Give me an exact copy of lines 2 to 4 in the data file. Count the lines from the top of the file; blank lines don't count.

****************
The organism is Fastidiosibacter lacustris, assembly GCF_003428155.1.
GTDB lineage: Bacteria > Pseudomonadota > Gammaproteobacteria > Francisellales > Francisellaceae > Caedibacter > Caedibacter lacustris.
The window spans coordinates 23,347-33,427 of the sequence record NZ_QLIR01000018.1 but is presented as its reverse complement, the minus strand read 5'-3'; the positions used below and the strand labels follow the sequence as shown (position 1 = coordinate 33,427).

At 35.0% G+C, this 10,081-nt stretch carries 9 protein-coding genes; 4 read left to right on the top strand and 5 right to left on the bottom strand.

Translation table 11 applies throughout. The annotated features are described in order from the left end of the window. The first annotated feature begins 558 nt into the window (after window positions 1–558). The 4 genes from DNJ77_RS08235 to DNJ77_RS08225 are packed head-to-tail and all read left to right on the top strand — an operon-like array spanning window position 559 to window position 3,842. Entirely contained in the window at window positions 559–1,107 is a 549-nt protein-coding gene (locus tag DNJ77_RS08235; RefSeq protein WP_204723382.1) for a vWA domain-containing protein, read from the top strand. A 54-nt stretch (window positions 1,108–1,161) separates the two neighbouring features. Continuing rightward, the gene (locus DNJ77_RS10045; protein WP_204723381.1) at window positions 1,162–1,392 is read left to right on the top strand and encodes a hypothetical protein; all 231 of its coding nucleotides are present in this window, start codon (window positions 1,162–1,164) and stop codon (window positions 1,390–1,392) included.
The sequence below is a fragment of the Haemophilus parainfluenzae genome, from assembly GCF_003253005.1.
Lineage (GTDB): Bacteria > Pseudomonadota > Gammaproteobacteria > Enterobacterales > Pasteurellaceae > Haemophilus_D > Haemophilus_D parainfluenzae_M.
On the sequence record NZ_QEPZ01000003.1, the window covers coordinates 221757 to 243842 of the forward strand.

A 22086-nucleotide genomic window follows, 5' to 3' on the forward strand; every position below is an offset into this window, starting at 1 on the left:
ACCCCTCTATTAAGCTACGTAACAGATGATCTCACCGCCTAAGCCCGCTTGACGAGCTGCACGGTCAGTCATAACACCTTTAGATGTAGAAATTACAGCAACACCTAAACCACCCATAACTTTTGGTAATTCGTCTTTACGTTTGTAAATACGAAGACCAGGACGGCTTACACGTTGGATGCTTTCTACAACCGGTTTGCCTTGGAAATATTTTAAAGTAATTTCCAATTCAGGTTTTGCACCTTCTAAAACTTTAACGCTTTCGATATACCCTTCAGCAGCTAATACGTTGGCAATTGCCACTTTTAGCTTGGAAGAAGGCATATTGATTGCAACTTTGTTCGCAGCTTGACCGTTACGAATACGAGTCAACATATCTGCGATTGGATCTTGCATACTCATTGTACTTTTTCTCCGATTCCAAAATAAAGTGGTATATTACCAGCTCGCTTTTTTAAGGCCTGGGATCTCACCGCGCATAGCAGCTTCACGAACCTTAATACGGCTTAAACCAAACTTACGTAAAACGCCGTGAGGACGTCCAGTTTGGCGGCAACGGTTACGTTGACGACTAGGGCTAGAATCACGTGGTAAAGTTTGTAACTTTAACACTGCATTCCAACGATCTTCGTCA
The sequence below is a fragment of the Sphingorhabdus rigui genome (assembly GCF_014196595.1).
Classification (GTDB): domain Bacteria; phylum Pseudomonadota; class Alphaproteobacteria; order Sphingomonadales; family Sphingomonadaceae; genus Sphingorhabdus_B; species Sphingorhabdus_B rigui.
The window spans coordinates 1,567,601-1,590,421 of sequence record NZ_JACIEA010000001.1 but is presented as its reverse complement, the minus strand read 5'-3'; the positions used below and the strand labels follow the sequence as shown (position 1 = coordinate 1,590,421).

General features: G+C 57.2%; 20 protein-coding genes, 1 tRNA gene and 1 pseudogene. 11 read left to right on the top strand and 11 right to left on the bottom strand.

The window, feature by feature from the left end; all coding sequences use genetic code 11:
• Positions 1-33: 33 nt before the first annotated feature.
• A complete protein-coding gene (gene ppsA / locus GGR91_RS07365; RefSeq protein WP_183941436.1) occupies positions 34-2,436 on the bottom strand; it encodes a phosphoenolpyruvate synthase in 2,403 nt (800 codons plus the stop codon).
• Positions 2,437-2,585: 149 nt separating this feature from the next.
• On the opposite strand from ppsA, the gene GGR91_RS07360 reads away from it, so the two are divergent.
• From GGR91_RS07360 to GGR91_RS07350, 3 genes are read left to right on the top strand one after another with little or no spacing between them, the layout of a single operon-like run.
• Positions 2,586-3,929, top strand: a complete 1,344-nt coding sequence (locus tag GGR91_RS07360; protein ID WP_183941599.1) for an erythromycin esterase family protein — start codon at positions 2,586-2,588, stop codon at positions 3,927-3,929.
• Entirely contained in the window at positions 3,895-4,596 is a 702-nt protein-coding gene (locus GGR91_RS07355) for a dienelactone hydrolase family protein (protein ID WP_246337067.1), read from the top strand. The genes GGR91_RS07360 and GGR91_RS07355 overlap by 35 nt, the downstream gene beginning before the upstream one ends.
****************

GTDB lineage: Bacteria > Pseudomonadota > Gammaproteobacteria > Francisellales > Francisellaceae > Caedibacter > Caedibacter lacustris.
The window spans coordinates 23,347-33,427 of the sequence record NZ_QLIR01000018.1 but is presented as its reverse complement, the minus strand read 5'-3'; the positions used below and the strand labels follow the sequence as shown (position 1 = coordinate 33,427).

At 35.0% G+C, this 10,081-nt stretch carries 9 protein-coding genes; 4 read left to right on the top strand and 5 right to left on the bottom strand.